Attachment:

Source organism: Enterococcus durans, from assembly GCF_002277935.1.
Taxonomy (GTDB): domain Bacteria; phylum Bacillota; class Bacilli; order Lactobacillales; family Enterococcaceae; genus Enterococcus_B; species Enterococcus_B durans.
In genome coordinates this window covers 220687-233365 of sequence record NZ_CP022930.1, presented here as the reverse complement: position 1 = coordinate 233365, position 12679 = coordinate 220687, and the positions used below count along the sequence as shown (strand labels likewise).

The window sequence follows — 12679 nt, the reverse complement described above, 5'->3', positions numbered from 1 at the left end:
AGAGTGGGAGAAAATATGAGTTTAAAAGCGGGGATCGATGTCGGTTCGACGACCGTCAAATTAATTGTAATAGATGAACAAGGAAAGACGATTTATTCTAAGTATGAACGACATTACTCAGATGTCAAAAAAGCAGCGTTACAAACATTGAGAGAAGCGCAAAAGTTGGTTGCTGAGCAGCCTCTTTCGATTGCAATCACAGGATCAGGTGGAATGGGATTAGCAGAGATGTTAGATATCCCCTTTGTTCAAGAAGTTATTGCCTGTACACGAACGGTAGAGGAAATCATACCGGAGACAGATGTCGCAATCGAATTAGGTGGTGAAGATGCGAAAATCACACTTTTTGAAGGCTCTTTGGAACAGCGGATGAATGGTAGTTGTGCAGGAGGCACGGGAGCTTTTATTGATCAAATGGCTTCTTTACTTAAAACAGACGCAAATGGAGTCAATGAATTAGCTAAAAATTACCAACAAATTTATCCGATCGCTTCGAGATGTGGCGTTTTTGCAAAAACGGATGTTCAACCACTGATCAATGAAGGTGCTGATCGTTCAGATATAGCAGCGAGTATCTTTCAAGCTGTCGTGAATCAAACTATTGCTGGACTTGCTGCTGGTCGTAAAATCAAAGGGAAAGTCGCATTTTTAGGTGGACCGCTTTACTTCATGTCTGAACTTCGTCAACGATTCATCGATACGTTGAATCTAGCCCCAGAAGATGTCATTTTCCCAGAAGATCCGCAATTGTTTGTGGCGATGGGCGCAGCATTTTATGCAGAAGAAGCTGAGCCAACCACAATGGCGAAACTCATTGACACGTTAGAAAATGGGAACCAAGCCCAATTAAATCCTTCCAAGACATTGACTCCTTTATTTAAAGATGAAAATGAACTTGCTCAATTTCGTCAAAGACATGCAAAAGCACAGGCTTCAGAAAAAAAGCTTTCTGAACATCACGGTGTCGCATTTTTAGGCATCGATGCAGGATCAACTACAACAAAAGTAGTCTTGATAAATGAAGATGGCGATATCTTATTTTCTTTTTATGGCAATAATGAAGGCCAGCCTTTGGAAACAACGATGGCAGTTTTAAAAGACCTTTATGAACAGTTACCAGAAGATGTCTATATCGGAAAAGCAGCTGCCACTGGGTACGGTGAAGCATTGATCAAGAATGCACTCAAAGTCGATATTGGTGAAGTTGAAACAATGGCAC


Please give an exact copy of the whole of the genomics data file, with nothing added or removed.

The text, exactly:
Source organism: Enterococcus durans, from assembly GCF_002277935.1.
Taxonomy (GTDB): domain Bacteria; phylum Bacillota; class Bacilli; order Lactobacillales; family Enterococcaceae; genus Enterococcus_B; species Enterococcus_B durans.
In genome coordinates this window covers 220687-233365 of sequence record NZ_CP022930.1, presented here as the reverse complement: position 1 = coordinate 233365, position 12679 = coordinate 220687, and the positions used below count along the sequence as shown (strand labels likewise).

The window sequence follows — 12679 nt, the reverse complement described above, 5'->3', positions numbered from 1 at the left end:
AGAGTGGGAGAAAATATGAGTTTAAAAGCGGGGATCGATGTCGGTTCGACGACCGTCAAATTAATTGTAATAGATGAACAAGGAAAGACGATTTATTCTAAGTATGAACGACATTACTCAGATGTCAAAAAAGCAGCGTTACAAACATTGAGAGAAGCGCAAAAGTTGGTTGCTGAGCAGCCTCTTTCGATTGCAATCACAGGATCAGGTGGAATGGGATTAGCAGAGATGTTAGATATCCCCTTTGTTCAAGAAGTTATTGCCTGTACACGAACGGTAGAGGAAATCATACCGGAGACAGATGTCGCAATCGAATTAGGTGGTGAAGATGCGAAAATCACACTTTTTGAAGGCTCTTTGGAACAGCGGATGAATGGTAGTTGTGCAGGAGGCACGGGAGCTTTTATTGATCAAATGGCTTCTTTACTTAAAACAGACGCAAATGGAGTCAATGAATTAGCTAAAAATTACCAACAAATTTATCCGATCGCTTCGAGATGTGGCGTTTTTGCAAAAACGGATGTTCAACCACTGATCAATGAAGGTGCTGATCGTTCAGATATAGCAGCGAGTATCTTTCAAGCTGTCGTGAATCAAACTATTGCTGGACTTGCTGCTGGTCGTAAAATCAAAGGGAAAGTCGCATTTTTAGGTGGACCGCTTTACTTCATGTCTGAACTTCGTCAACGATTCATCGATACGTTGAATCTAGCCCCAGAAGATGTCATTTTCCCAGAAGATCCGCAATTGTTTGTGGCGATGGGCGCAGCATTTTATGCAGAAGAAGCTGAGCCAACCACAATGGCGAAACTCATTGACACGTTAGAAAATGGGAACCAAGCCCAATTAAATCCTTCCAAGACATTGACTCCTTTATTTAAAGATGAAAATGAACTTGCTCAATTTCGTCAAAGACATGCAAAAGCACAGGCTTCAGAAAAAAAGCTTTCTGAACATCACGGTGTCGCATTTTTAGGCATCGATGCAGGATCAACTACAACAAAAGTAGTCTTGATAAATGAAGATGGCGATATCTTATTTTCTTTTTATGGCAATAATGAAGGCCAGCCTTTGGAAACAACGATGGCAGTTTTAAAAGACCTTTATGAACAGTTACCAGAAGATGTCTATATCGGAAAAGCAGCTGCCACTGGGTACGGTGAAGCATTGATCAAGAATGCACTCAAAGTCGATATTGGTGAAGTTGAAACAATGGCAC